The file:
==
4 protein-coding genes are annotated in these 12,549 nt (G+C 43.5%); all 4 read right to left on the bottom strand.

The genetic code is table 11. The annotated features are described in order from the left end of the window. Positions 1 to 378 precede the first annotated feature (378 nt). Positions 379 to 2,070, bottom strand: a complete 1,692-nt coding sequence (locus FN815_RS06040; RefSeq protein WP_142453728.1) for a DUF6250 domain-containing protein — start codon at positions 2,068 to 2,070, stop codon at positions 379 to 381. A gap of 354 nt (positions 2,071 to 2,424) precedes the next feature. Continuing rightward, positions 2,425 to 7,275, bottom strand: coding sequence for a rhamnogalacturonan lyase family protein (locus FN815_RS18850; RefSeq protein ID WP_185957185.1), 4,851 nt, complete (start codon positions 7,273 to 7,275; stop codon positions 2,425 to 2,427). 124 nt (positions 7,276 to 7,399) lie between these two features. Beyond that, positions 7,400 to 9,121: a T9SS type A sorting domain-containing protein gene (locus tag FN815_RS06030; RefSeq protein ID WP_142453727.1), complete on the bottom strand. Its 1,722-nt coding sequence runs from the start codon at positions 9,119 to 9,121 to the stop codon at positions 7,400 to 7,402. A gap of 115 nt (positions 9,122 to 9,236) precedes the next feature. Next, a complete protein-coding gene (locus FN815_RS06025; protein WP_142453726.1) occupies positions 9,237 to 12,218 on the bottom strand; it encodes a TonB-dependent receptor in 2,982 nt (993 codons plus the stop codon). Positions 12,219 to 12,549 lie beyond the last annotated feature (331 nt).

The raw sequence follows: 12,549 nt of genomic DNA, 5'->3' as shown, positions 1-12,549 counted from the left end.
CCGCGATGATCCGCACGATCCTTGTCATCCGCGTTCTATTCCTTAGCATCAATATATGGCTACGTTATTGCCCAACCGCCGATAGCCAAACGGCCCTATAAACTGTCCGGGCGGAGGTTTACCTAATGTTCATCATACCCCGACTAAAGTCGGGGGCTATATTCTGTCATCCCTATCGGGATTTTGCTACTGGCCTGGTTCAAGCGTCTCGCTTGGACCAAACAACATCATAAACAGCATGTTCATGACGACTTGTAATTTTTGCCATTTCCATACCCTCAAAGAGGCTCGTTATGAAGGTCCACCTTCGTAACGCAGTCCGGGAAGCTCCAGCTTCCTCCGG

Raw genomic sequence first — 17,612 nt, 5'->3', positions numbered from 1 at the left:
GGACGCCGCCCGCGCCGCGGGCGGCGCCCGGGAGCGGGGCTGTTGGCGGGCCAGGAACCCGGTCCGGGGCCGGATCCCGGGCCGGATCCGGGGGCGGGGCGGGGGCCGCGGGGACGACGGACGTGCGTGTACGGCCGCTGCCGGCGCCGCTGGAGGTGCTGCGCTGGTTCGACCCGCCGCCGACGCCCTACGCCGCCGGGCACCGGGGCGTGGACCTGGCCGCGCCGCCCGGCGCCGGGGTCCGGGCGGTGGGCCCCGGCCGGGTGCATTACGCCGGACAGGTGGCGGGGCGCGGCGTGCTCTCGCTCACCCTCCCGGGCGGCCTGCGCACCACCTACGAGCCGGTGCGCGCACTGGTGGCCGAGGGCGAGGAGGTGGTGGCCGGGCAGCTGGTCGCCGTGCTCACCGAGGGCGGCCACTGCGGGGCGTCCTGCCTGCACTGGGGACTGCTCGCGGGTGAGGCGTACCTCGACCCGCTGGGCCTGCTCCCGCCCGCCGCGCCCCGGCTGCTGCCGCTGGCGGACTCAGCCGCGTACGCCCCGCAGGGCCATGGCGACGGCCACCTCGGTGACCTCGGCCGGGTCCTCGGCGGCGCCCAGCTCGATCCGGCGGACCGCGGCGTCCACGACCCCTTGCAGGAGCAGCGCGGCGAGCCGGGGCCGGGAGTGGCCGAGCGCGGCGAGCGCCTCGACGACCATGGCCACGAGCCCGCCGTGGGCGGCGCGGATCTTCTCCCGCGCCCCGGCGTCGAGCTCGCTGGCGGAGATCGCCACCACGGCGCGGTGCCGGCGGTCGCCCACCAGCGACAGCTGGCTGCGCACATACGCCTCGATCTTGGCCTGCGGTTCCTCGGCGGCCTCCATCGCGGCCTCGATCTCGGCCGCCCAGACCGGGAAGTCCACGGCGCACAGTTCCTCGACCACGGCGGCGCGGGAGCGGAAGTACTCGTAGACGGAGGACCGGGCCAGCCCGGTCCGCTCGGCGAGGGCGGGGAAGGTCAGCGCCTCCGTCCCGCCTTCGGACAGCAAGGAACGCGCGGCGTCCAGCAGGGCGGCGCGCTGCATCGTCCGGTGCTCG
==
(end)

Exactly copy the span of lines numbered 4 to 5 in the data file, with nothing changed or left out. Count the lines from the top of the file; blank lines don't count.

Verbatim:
CCGCGATGATCCGCACGATCCTTGTCATCCGCGTTCTATTCCTTAGCATCAATATATGGCTACGTTATTGCCCAACCGCCGATAGCCAAACGGCCCTATAAACTGTCCGGGCGGAGGTTTACCTAATGTTCATCATACCCCGACTAAAGTCGGGGGCTATATTCTGTCATCCCTATCGGGATTTTGCTACTGGCCTGGTTCAAGCGTCTCGCTTGGACCAAACAACATCATAAACAGCATGTTCATGACGACTTGTAATTTTTGCCATTTCCATACCCTCAAAGAGGCTCGTTATGAAGGTCCACCTTCGTAACGCAGTCCGGGAAGCTCCAGCTTCCTCCGG

Raw genomic sequence first — 17,612 nt, 5'->3', positions numbered from 1 at the left: